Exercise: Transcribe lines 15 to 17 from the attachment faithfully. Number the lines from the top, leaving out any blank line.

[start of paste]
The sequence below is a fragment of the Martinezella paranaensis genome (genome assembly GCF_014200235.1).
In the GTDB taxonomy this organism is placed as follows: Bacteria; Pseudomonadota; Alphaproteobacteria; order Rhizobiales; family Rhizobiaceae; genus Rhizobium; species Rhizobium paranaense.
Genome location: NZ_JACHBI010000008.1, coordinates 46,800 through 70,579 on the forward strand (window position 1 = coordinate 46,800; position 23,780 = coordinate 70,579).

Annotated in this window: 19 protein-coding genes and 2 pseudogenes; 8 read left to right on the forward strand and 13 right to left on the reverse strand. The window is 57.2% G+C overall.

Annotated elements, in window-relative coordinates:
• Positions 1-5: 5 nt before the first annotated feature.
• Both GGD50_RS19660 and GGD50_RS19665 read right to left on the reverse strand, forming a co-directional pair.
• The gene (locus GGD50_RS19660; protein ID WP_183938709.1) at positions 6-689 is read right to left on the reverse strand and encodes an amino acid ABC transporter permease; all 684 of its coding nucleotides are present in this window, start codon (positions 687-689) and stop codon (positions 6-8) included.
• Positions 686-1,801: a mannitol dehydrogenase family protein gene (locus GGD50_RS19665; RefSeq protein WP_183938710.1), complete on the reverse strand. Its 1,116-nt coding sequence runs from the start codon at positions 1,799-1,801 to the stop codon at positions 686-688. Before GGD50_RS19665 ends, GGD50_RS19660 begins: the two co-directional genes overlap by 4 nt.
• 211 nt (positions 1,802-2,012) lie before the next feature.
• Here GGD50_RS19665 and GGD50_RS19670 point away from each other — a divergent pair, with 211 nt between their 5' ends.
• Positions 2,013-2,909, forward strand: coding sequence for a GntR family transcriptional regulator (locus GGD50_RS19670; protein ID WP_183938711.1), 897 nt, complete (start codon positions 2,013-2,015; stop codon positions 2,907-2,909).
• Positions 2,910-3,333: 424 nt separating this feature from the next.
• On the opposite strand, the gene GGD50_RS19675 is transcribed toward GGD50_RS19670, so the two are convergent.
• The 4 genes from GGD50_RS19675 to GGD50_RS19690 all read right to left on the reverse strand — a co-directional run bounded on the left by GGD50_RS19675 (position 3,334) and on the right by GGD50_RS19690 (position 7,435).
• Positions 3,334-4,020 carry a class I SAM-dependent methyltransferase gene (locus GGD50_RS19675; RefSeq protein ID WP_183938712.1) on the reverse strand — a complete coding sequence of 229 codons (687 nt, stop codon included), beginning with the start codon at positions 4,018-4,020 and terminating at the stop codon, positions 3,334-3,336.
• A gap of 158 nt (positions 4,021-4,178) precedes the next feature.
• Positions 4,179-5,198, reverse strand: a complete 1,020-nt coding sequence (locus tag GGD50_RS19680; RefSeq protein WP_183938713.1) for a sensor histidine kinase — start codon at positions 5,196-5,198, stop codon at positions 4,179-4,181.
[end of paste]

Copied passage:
• The 4 genes from GGD50_RS19675 to GGD50_RS19690 all read right to left on the reverse strand — a co-directional run bounded on the left by GGD50_RS19675 (position 3,334) and on the right by GGD50_RS19690 (position 7,435).
• Positions 3,334-4,020 carry a class I SAM-dependent methyltransferase gene (locus GGD50_RS19675; RefSeq protein ID WP_183938712.1) on the reverse strand — a complete coding sequence of 229 codons (687 nt, stop codon included), beginning with the start codon at positions 4,018-4,020 and terminating at the stop codon, positions 3,334-3,336.
• A gap of 158 nt (positions 4,021-4,178) precedes the next feature.